But food had not improved enough after confederation to keep pace with the rest of the island. One of the main issues during the IWA Strike of 1959 was food and conditions. Mainly the men wanted bacon and eggs for breakfast once and a while! After the strike the A.N.D Co was forced to improve the food. Oil ranges and refrigeration gradually found their way into the camps-aided by an improved network of truck roads. Cooks also now received training in how to prepare and serve food. The way that food was served also changed. Generally it was served cafeteria style rather than bowls of beans and plates of bread being placed on the tables. Lunches also changed and often came to include a tin of Vienna sausages, tinned sardines or some other canned goods.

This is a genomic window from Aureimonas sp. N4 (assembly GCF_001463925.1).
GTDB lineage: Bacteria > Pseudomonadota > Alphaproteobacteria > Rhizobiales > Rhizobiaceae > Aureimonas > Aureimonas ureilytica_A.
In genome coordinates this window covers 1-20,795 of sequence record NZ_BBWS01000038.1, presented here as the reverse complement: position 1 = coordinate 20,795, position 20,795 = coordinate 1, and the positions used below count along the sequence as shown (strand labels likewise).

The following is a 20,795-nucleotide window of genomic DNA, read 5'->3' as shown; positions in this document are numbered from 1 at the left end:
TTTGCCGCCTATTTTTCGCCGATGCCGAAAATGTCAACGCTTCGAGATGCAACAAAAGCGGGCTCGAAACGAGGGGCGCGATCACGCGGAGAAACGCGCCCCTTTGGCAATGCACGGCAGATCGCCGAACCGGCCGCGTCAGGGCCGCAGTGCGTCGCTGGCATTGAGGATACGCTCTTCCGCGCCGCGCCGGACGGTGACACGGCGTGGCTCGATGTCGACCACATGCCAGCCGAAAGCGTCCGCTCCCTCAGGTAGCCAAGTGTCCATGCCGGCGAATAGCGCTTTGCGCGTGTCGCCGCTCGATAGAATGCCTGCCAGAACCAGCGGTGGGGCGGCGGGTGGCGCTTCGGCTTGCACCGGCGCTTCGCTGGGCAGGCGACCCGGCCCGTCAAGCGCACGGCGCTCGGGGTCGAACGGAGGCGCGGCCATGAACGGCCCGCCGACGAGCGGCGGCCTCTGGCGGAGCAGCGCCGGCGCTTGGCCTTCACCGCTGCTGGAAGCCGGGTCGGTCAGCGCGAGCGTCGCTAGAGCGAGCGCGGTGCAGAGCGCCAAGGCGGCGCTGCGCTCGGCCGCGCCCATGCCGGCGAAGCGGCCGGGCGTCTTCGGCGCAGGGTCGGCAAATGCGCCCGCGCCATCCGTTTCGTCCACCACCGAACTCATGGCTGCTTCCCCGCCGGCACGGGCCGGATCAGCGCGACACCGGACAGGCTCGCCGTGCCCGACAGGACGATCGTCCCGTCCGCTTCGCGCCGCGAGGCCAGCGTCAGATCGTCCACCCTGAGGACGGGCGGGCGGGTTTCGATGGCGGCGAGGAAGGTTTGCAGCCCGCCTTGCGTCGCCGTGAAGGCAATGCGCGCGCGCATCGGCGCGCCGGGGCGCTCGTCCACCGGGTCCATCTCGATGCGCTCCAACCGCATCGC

Gradually as food improved the number of men eating in logging camps started to decline, improved roads, increased vehicle ownership coupled with mechanization and a decrease in the number of loggers meant a drastic reduction in the number of camps. During the 1920-1950’s period it was not uncommon for there to be dozens and dozens of camps in a division. By the 1970’s this had decreased and by the time the last meal was served in an A.N.D/Abitibi camp in 2009 there was just one camp in the old Badger Division, Holletts Camp near Black Duck Brook.
I found the menu I was talking about at the beginning of the article! I think beans are only there once a week for breakfast (though tinned beans are there a few times for lunch)and eggs are on the menu for breakfast 5 days a week.
Kitchen, John By the Sweat of My Brow.